Ground disturbing activities (e.g. site grading, mechanical and archaeological excavation, vegetation grubbing, furrowing via the dragging of large deadfall, signage requiring permanent foundations) have the potential to impact historical and/or archaeological deposits that contribute to the significance of the Butts Hill Fort NHL. PAL recommends that the BoRIA avoid future ground disturbing activities within and around the fort to the best extent possible. Legal compliance with historic preservation regulations and laws to which the BoRIA is obligated to comply will ultimately depend on any sources of funding and/or necessary permitting. Regardless, of the permitting and funding, the BoRIA is advised to consult with the RIHP&HC regarding any potential ground-disturbing activity to discuss permitting requirements, best management practices, and to develop a plan to minimize or mitigate adverse site impacts where ground disturbing-activities may occur.

The proposed site Management Plan includes options for viewing platforms and interpretive signage. While these and other future site alterations may not physically alter or disturb buried archaeological deposits, such “improvements” might be interpreted as “visual site impacts” that affect the historical character of the fort. PAL recommends the BoRIA consult with RIHP&HC, who as overseer of the fort on behalf of the National Park Service, may wish to review and comment on site management plan, activities, materials, and/or panel language and suggest revisions to the site plan before and during its implementation. The RIHP&HC may also choose to consult directly with the NPS.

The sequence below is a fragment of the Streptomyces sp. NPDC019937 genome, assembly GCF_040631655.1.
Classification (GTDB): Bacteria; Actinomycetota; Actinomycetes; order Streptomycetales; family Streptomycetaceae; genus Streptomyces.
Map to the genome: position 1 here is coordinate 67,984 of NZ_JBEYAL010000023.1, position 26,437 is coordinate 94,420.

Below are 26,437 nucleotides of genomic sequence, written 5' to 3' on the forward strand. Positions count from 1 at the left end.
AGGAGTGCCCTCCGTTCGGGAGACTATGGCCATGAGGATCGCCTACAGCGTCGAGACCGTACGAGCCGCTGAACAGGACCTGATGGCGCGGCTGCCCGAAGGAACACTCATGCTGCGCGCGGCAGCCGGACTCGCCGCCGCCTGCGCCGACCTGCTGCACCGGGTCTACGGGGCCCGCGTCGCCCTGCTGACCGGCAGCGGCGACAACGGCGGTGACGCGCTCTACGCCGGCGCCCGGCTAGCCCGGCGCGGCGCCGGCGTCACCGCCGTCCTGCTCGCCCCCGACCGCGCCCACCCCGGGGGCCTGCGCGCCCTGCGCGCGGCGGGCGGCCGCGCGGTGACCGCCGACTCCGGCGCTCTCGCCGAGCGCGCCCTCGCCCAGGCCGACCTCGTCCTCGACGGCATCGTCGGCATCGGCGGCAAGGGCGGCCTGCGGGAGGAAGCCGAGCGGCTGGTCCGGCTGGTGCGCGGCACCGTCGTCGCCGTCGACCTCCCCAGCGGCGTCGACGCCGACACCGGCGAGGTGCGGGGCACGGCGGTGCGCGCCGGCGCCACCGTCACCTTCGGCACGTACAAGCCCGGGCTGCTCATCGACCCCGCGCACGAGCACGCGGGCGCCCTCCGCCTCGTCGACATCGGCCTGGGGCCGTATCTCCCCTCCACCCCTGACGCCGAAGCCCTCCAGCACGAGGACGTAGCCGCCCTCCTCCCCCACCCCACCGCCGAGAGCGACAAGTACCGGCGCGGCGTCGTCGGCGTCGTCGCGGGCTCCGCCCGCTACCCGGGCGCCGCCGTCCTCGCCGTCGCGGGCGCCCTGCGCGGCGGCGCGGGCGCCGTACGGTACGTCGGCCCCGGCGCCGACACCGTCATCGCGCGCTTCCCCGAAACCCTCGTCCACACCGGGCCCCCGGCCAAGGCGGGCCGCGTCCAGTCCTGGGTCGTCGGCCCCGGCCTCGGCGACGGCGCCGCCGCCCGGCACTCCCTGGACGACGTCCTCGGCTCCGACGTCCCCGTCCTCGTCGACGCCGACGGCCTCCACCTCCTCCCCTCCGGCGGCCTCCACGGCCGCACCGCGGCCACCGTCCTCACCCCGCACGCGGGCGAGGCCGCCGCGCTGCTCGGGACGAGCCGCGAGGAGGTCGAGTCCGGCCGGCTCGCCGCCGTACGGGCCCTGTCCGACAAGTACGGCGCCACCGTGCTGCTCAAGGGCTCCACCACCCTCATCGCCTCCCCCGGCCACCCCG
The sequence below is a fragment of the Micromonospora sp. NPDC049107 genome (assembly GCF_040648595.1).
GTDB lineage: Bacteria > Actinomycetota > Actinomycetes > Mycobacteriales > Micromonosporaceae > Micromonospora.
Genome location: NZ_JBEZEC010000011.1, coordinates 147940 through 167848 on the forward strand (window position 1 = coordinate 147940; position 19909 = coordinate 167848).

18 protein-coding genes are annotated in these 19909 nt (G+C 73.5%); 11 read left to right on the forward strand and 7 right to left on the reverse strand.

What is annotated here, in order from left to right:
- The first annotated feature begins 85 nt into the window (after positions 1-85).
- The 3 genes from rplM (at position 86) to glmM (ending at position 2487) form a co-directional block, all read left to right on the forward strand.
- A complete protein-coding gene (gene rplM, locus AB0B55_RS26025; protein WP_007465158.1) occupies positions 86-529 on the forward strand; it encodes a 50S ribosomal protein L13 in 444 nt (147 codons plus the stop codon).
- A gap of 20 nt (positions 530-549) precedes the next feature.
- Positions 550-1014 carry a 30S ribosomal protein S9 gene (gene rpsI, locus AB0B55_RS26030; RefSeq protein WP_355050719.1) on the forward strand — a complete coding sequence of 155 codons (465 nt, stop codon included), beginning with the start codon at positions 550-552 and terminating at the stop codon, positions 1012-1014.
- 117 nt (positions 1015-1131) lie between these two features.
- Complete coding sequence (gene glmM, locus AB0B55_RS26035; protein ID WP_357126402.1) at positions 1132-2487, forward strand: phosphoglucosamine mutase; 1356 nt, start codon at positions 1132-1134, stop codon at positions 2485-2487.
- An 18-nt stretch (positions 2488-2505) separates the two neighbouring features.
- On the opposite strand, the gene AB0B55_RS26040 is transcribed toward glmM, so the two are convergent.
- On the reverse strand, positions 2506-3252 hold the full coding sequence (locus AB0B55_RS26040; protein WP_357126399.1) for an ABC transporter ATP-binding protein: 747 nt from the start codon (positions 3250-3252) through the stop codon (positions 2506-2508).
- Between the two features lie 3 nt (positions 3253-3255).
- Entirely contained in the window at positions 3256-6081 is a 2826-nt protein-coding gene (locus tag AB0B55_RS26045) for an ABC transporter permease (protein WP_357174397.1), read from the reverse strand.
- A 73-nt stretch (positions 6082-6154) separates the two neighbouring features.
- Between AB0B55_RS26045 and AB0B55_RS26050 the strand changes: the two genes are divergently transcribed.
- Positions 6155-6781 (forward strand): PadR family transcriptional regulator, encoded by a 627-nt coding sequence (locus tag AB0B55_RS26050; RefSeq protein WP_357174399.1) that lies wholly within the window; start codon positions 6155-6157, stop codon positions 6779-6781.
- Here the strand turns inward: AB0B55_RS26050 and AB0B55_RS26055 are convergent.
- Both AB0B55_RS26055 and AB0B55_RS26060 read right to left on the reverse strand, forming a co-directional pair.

Potential Applicable Laws and Regulations Pertaining to Archaeological and Historical Resources


  • Section 106 of the National Historic Preservation Act of 1966, as amended and its implementing regulations “Protection of Historic Properties” (36 CFR part 800);
  • Section 110(f) of the National Historic Preservation Act of 1966;
  • Secretary of the Interior’s Standards for Archeology and Historic Preservation; and
  • Advisory Council on Historic Preservation (ACHP): Policy Statement RegardingTreatment of Burial Sites, Human Remains, and Funerary Objects, Advisory Council (February 23, 2007)

Rhode Island

  • Antiquities Act of Rhode Island: Rhode Island General law 42-45; 
  • Rhode Island Historic Cemeteries Act: Rhode Island General Law 23-18-11 et seq; and
  • Coastal Resources Management Council (CRMC) Section 220 “Areas of Historic or Archaeological Significance” permitting statute